I began thinking of the Marathon in the cold of winter. Here is the end of the Brooklyn Half-Marathon.
The New York City Marathon is Sunday. I ran hundreds miles preparing for the race and saw so many cool parts of New York City. My training started in the summer and on weekends I had to run the hills of Pennsylvania. My calf muscles killed in July and August but since then I have run through Brooklyn and Manhattan. I run at the same time each afternoon and I get to see some people over and over. I did some doodles of these people to remember this time.
Again this year I gained entry into the marathon through the Childrenís IBD Center at Mount Sinai . With the generosity of a bunch of people I raise almost $9000 dollars, way over the $2500 commitment (the website only reflects online donations). Thanks to everyone who helped. I fit all the running in with a really busy year of illustration work. Thanks to all my clients who in small ways gave me breathing room here and there which allowed me to stay on schedule.
The running this summer and fall was surprisingly difficult. I ran all winter and spring in short races and enjoyed running fast. Training for the marathon again required me to change focus and build up the miles and slow it down to do longer and longer runs. I had a few minor injuries and still nurse a few but, fingers crossed, Iím going into this one as good as I had hoped. My goal is to run it well. Last year I ran it very fast in the beginning. I was excited and energized and ran my fastest half-marathon up to that point. I began to fall apart in Manhattan and the late miles were agony and I missed my goal of 3:30 by 2 minutes. I hope I can do better than last year but my real goal is to run it and NOT be injured when itís over. Last year I pulled muscles, feet were blistered and my shins were shot. Hopefully with the training I put in and decent weather, I can enjoy ALL of it.
The marathon is really an amazing event. You arrive at the foot of the Verazano Bridge at 6:30 AM and then meander around. People from all over the world are there. Faces are painted the colors of flags, lines are forming around the portable toilets (there are hundreds of them) and everyone is in such a great mood. There is a mass movement of people into their corrals and after a national anthem, a cannon shoots off and the sea of people begins to slowly move as one. Soon you are moving and in it for real. Bay Ridge, Park Slope, Downtown Brooklyn, Williamsburg, Queens, The Queensborough Bridge, Upper Manhattan, the Bronx, back into Manhattan for the last 6 miles into Central Park and Tavern on the Green. Iím so psyched!
I heard this great little podcast about the marathon and the mythical Ďwallí one hits around mile 20. The idea is that at 20 you deplete your store of glycogen and then need to burn stored fat, which is harder for the body to do. Runners train to ease this phenomenon and move through this phase using the fuel they consume during the race. Anyway, the guy spoke of how the pain and discomfort one feels at this phase is only temporary and as SOON as you cross the finish line it ends. It can seem like that pain would last for years. I took great comfort in that advice.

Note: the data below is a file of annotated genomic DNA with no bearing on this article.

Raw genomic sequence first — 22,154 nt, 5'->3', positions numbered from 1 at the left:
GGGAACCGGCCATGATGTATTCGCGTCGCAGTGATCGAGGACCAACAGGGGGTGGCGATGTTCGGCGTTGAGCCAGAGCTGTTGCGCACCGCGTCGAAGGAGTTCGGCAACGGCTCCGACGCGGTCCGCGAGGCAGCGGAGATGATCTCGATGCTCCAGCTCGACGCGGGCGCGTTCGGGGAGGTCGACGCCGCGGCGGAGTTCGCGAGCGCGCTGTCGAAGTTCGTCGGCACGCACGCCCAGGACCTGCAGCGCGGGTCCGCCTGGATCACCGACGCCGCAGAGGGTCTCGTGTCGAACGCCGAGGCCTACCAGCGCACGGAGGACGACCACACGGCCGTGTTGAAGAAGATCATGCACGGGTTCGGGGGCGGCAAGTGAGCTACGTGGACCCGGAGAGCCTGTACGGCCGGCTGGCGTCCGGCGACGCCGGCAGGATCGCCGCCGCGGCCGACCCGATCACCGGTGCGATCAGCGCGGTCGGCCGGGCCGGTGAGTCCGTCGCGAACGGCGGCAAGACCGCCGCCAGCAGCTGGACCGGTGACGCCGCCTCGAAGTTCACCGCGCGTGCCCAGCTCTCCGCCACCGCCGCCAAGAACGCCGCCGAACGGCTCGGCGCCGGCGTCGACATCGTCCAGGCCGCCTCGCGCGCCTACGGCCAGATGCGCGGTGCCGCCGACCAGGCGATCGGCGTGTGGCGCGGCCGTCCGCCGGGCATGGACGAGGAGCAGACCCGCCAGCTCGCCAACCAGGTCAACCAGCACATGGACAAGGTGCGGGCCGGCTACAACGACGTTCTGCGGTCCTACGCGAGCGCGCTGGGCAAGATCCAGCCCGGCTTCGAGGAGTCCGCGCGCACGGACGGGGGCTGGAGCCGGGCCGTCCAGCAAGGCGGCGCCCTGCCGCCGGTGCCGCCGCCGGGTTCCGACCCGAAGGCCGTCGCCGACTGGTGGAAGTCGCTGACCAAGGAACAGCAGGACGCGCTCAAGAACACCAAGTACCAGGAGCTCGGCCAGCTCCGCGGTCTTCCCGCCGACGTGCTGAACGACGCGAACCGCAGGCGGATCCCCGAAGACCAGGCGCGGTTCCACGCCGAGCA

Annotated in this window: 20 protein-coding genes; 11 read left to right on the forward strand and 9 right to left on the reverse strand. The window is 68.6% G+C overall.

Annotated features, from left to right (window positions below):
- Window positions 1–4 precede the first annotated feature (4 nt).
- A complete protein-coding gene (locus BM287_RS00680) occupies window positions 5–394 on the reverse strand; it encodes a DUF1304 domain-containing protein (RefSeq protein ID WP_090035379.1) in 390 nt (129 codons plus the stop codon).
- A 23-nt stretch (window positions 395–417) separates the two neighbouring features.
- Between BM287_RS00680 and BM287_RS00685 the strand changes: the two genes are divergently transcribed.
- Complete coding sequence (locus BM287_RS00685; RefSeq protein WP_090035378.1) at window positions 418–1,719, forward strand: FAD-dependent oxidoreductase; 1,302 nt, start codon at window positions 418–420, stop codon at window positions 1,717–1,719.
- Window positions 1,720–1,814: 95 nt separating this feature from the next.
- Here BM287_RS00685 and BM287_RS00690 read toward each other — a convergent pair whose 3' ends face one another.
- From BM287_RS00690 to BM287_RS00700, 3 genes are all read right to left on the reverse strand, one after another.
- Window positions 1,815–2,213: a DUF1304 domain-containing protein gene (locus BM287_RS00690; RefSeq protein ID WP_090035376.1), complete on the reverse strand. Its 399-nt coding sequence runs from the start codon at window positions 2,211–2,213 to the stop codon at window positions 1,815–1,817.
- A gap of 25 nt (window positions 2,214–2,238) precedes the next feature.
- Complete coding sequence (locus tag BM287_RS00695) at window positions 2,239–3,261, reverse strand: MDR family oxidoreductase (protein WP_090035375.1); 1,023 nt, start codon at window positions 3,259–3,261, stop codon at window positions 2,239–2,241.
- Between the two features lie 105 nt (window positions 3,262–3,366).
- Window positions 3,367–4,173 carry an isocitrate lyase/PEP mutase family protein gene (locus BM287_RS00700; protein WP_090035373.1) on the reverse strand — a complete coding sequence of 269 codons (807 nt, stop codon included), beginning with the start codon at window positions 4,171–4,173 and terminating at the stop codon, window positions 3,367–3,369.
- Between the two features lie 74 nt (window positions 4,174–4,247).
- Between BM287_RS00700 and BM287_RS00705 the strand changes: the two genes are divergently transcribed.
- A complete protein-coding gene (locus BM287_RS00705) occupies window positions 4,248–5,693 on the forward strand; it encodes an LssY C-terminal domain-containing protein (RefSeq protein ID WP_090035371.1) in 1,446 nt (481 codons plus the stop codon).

Thanks for indulging me with this running obsession.
I have a bunch of new illustrations that I will post here soon. I need to run this race and do it right and then become an illustrator and Drawger again.
This sweet pairing I saw almost every day. I imagine it's a grandfather and grandchild. They sit together every day and seem to talk and laugh. She sits turned towards him and he stares out with a steely expression.
I did some drawings in my sketchbook of some of the things I saw this fall while training...
This guy is a "Huffer" (Glue Sniffer). I see him every time I run. He wears flannel shirts all the time; even in the summer and has a great head of hair. I think it's the glue.
This guy is a Brooklyn fixture. He looks like he might be Russian, but I'm not sure. He looks like he was created by following a drawing by Steve Brodner. I stare at him as I run by and really like his face.
On longer runs I love running across the Brooklyn Bridge. It is majestic and the sight of the Statue of Liberty, Governor's Island, and Manhattan gives me chills. It's a mighty hill though, and on good days not an easy run. People come to walk over it from all over the world and do so like drunken sailors; meandering around the walkway holding cellphones and cameras. I run over it like a running back avoiding tackles.
Okay, THIS was my favorite moment. I was running over the bridge and saw a guy up ahead selling balloons or cotton candy. No, not that...OH! It was a bird on a guy's back on a perch.
As I got closer I saw that he had a yellow python on his shoulders and as I started to pass him I noticed a large iguana sitting on the back of the python. The guy was shirtless and walked as it he was annoyed with the attention. I love New York. He was walking to Brooklyn.
Here is a pace chart for the people who asked for one. I will hopefully pass these points at these times.
This is a little film that gives me chills to watch.
This is the entire course shot in fast motion from a car. It travels the entire route.
How can I write this and not have it dripping with disappointment? Hmmm? Okay, I ran a really great 25 miles. My last mile took over an hour. First, let me show you my stats up to mile 25...
Everything about my health going into the race was as good as I could have hoped. Even a fall and dislocation and hip bruise were recovered from by November 4th.
I do recall the emotional dive I took after mile 20 of last year's marathon and the only fear I had was it occurring again. I really just wanted to run smart and even and finish strong.
I ran even but did have a few things happen that affected my race.
Early on I started having a slight stomach ache. It lasted the whole race and it meant I chose to drink a bit less water than I should. This was my downfall. I was sweating pretty heavily due to the black shirt I wore and the escalating temperatures. Still, I felt pretty good until about mile 22. At mile 22 my right eye and ear were not operating correctly. My right eye would not focus and my ear was popping. I know I was going to have to slow to make it and I started to turn it down a little. I passed my family at 5th and 93rd and they all said something was not right with the way I looked (insert joke here).
I entered the park and began the last curve of the race.
I started to see that I could not look right down in front of me without getting dizzy so I looked way down the road. This took me 3 more miles but at mile 25 I was not steady and found myself unable to go straight anymore. I moved to the side to not affect other runners and wanted to walk a bit, but I collapsed instead. I was on my knees and used the guard-rail to raise myself but fell again and did this about 5 times until medical help stopped me from trying.